Last summer, the Colorado River system was headed toward collapse. Its reservoirs were at historic lows and sinking dangerously close to “dead pool,” at which point water can no longer pass downstream through the dams.
The situation ignited a tense debate among Western states over who would turn down their taps. Would it be farmers? Or cities? Which ones? Something — or someone — would have to give to save the river, on which some 40 million people depend.
Now, those states have finally struck a deal.
Over the weekend, California, Arizona, and Nevada agreed to conserve at least 3 million acre-feet of water from the river over the next few years, or an average of about 1 million acre-feet per year. (An acre-foot fills one acre of land with one foot of water and is what two to three households use each year.)
The terms of the agreement, which are not yet clear, make it unlikely that the Bureau of Reclamation — the federal agency that oversees water management in the US — will force states to make cuts, as some water officials had once feared. And to sweeten the deal, the federal government appears willing to pay water users a total of roughly $1.2 billion in exchange for much of those cutbacks.
These cuts are enormous, and they will certainly help safeguard the river and all that it sustains. Yet they’re only about half of what federal regulators had originally called for. An unusually wet winter in the West brought relief to the river’s ailing reservoirs, allowing states to get away with a much less ambitious offer.
Ultimately, however, this deal is not nearly enough to save the river, experts say. Steeper cuts are likely on the horizon.
Why states are in this position in the first place
The Colorado River is an iconic feature of the American West that most of us depend on in one way or another. It not only provides water and electricity to Western states but irrigates several million acres of farmland — which, among other things, supplies as much as 90 percent of the country’s winter veggies.
But in recent decades, the river has been vanishing, largely for two reasons.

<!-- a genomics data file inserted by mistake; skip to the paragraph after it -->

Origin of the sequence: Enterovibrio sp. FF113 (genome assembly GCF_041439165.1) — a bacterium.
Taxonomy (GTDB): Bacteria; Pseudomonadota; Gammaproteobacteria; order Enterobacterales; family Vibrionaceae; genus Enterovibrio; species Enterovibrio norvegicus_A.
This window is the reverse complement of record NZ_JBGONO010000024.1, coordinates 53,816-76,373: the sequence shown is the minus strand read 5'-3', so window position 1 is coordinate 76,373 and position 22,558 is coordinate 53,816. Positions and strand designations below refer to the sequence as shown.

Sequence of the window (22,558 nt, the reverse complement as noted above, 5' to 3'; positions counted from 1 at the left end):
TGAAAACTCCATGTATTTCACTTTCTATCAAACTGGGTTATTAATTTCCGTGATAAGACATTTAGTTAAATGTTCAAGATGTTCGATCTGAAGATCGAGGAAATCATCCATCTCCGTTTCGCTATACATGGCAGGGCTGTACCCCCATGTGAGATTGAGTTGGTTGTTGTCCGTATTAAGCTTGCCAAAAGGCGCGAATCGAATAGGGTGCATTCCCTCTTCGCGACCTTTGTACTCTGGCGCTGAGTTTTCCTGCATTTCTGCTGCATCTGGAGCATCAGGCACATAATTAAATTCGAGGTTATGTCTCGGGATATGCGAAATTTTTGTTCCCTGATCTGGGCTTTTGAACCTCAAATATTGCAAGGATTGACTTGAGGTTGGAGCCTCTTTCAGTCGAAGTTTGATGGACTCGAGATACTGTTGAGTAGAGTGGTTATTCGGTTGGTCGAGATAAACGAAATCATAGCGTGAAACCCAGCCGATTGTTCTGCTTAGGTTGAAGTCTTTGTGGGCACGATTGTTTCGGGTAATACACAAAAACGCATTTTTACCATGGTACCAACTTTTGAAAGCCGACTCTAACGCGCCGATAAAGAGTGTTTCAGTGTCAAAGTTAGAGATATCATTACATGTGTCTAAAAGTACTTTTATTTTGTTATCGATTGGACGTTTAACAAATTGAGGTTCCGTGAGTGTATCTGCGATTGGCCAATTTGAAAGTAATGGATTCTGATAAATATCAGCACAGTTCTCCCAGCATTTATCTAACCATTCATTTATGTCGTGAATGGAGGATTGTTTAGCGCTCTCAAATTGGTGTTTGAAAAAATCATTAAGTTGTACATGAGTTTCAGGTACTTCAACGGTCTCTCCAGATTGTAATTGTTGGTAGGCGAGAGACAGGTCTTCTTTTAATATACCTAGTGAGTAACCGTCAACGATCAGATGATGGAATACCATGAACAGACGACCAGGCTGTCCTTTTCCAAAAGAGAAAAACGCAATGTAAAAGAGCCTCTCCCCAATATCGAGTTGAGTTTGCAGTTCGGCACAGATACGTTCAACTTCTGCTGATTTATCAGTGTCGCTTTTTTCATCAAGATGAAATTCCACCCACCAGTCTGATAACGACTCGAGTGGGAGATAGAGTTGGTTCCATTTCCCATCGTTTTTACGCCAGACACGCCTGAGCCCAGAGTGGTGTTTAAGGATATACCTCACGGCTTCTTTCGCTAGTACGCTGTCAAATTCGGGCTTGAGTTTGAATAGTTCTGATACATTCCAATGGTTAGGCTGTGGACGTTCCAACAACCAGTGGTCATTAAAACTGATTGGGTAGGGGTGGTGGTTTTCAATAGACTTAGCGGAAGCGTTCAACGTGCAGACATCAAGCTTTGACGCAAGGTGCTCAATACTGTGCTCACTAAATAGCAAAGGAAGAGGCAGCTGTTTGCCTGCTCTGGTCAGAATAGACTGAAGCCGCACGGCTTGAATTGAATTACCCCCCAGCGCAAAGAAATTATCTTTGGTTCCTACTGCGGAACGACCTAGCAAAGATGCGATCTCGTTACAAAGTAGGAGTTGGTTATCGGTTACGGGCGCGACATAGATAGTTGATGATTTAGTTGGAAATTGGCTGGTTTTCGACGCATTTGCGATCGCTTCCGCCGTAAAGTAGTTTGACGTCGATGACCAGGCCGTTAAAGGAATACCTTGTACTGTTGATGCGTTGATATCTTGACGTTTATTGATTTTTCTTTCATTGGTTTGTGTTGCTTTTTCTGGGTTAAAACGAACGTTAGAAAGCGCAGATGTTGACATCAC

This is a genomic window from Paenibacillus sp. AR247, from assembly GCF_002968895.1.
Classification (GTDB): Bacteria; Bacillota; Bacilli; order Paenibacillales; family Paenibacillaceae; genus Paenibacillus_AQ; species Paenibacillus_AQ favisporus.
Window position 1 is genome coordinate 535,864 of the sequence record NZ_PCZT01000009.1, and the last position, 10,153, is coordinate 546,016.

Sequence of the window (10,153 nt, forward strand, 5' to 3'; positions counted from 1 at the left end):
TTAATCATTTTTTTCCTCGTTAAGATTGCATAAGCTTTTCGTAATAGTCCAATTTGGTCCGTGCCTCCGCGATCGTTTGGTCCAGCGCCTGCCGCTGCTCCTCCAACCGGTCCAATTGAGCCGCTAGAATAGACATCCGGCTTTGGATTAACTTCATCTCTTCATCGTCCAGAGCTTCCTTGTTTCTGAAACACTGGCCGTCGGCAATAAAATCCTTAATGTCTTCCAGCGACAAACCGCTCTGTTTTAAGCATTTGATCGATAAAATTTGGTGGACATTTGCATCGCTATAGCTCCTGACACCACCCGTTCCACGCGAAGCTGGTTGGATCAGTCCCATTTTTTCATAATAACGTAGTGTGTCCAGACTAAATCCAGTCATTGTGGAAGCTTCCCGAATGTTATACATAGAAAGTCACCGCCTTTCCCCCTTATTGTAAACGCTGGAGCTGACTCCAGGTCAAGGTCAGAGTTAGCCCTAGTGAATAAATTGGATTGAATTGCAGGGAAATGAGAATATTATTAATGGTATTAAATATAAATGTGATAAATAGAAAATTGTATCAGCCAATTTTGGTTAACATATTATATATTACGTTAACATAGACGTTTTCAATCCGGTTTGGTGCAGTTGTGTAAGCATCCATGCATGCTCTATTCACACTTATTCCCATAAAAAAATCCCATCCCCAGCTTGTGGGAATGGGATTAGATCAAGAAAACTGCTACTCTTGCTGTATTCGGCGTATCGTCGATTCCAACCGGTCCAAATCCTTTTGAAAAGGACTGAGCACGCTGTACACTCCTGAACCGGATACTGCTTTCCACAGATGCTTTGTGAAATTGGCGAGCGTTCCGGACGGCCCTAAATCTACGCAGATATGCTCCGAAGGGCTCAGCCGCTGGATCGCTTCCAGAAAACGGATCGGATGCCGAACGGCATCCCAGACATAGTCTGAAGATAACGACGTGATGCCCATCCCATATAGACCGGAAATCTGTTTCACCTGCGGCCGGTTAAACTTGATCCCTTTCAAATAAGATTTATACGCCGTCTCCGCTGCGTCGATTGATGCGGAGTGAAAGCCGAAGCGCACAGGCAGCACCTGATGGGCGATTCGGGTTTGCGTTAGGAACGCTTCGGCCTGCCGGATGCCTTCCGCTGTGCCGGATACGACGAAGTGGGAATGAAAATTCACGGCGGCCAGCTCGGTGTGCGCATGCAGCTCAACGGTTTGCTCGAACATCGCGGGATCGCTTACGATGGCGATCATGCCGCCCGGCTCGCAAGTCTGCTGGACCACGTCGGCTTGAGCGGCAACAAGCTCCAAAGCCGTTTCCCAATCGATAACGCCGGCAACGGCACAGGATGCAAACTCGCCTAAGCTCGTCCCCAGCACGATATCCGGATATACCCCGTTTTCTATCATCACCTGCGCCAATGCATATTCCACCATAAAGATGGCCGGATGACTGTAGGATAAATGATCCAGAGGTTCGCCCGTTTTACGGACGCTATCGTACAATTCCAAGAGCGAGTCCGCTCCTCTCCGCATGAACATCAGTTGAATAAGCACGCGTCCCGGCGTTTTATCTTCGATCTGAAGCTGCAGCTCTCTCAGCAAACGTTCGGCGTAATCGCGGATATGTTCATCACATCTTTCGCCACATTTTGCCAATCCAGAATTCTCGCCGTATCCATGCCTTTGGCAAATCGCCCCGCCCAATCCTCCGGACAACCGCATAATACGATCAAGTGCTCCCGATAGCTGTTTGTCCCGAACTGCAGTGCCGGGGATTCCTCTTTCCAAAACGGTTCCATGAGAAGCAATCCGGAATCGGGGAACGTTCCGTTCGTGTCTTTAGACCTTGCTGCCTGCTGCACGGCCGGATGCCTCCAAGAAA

The first has to do with mismanagement. In 1922, a landmark agreement called the Colorado River Compact divided the river among two groups of states (the upper basin and the lower basin). In determining the share each basin would get, water officials massively overestimated the river’s average flow.
Western water users each got a piece of the river, but — together with water later allocated to Mexico through a treaty — those pieces turned out to be more than what it could offer in a typical year. (The 1922 decision also failed to spell out what shares would be given to the 30 tribes across the basin.)
The second reason is all about climate. Decades of recent warming have been drying out the West, causing less water to flow into the river. Scientists estimate that every degree Fahrenheit of warming reduces the river’s flow by about 4 percent. That’s concerning because they expect temperatures in the basin to rise as much as 5 degrees by the middle of this century, relative to the 1900s.
Together, these problems have drained the river’s two main reservoirs — Lake Powell and Lake Mead — which scientists use to assess the health of the river. Even with the recent winter deluge, Lake Mead, the nation’s largest reservoir by capacity, is just 30 percent full. (The lake hasn’t been near full capacity for a few decades.)
That, in short, is why the federal government has been pushing states that depend on Lake Mead to dramatically curb their water usage. Over the summer, Bureau of Reclamation Commissioner Camille Calimlim Touton said basin states would need to conserve 2 million to 4 million acre-feet per year, on top of any cuts they’ve previously agreed to (there are a lot of those, too) to protect the Colorado River.
This new proposal is an answer to that call from Commissioner Touton.
Here are the basics of the deal, though the details are still murky
Under the new deal — which is still just a proposal — California, Arizona, and Nevada would cut their water usage by about 14 percent, or 3 million acre-feet, through the end of 2026. The Southwestern states also agreed that they’d conserve half of that by the end of 2024, providing more immediate relief.